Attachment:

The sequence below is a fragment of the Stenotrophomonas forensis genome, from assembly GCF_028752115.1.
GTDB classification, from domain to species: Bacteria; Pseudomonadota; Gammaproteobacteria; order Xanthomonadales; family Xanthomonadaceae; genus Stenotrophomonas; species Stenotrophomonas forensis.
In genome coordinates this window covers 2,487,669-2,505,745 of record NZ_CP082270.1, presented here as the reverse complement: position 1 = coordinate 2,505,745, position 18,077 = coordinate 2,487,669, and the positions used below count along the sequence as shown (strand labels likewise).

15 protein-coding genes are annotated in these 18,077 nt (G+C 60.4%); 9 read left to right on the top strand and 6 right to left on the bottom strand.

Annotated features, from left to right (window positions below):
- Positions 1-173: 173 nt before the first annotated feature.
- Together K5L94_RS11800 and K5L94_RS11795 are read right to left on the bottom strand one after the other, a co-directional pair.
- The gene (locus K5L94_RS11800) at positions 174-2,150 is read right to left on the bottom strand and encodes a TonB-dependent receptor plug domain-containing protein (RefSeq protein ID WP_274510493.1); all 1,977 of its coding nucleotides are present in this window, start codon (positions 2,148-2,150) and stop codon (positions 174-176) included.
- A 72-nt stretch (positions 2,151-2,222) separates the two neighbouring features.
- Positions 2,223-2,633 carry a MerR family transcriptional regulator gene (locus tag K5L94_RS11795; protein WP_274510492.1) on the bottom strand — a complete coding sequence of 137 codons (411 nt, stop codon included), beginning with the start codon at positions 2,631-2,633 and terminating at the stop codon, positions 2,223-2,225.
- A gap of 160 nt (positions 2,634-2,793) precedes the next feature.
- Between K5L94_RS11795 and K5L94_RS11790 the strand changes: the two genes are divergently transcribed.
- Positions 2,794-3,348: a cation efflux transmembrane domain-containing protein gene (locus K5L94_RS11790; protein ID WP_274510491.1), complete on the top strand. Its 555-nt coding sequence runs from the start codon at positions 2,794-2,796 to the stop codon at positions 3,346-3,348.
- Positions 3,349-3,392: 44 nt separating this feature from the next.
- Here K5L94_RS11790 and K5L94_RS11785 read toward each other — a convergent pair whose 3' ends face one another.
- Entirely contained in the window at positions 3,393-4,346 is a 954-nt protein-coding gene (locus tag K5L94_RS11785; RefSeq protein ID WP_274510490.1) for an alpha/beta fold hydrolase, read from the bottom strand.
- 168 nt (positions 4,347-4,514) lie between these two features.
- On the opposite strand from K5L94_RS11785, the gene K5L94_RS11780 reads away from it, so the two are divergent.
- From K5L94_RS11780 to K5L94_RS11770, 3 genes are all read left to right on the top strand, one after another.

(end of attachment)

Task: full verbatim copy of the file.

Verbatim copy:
The sequence below is a fragment of the Stenotrophomonas forensis genome, from assembly GCF_028752115.1.
GTDB classification, from domain to species: Bacteria; Pseudomonadota; Gammaproteobacteria; order Xanthomonadales; family Xanthomonadaceae; genus Stenotrophomonas; species Stenotrophomonas forensis.
In genome coordinates this window covers 2,487,669-2,505,745 of record NZ_CP082270.1, presented here as the reverse complement: position 1 = coordinate 2,505,745, position 18,077 = coordinate 2,487,669, and the positions used below count along the sequence as shown (strand labels likewise).

15 protein-coding genes are annotated in these 18,077 nt (G+C 60.4%); 9 read left to right on the top strand and 6 right to left on the bottom strand.

Annotated features, from left to right (window positions below):
- Positions 1-173: 173 nt before the first annotated feature.
- Together K5L94_RS11800 and K5L94_RS11795 are read right to left on the bottom strand one after the other, a co-directional pair.
- The gene (locus K5L94_RS11800) at positions 174-2,150 is read right to left on the bottom strand and encodes a TonB-dependent receptor plug domain-containing protein (RefSeq protein ID WP_274510493.1); all 1,977 of its coding nucleotides are present in this window, start codon (positions 2,148-2,150) and stop codon (positions 174-176) included.
- A 72-nt stretch (positions 2,151-2,222) separates the two neighbouring features.
- Positions 2,223-2,633 carry a MerR family transcriptional regulator gene (locus tag K5L94_RS11795; protein WP_274510492.1) on the bottom strand — a complete coding sequence of 137 codons (411 nt, stop codon included), beginning with the start codon at positions 2,631-2,633 and terminating at the stop codon, positions 2,223-2,225.
- A gap of 160 nt (positions 2,634-2,793) precedes the next feature.
- Between K5L94_RS11795 and K5L94_RS11790 the strand changes: the two genes are divergently transcribed.
- Positions 2,794-3,348: a cation efflux transmembrane domain-containing protein gene (locus K5L94_RS11790; protein ID WP_274510491.1), complete on the top strand. Its 555-nt coding sequence runs from the start codon at positions 2,794-2,796 to the stop codon at positions 3,346-3,348.
- Positions 3,349-3,392: 44 nt separating this feature from the next.
- Here K5L94_RS11790 and K5L94_RS11785 read toward each other — a convergent pair whose 3' ends face one another.
- Entirely contained in the window at positions 3,393-4,346 is a 954-nt protein-coding gene (locus tag K5L94_RS11785; RefSeq protein ID WP_274510490.1) for an alpha/beta fold hydrolase, read from the bottom strand.
- 168 nt (positions 4,347-4,514) lie between these two features.
- On the opposite strand from K5L94_RS11785, the gene K5L94_RS11780 reads away from it, so the two are divergent.
- From K5L94_RS11780 to K5L94_RS11770, 3 genes are all read left to right on the top strand, one after another.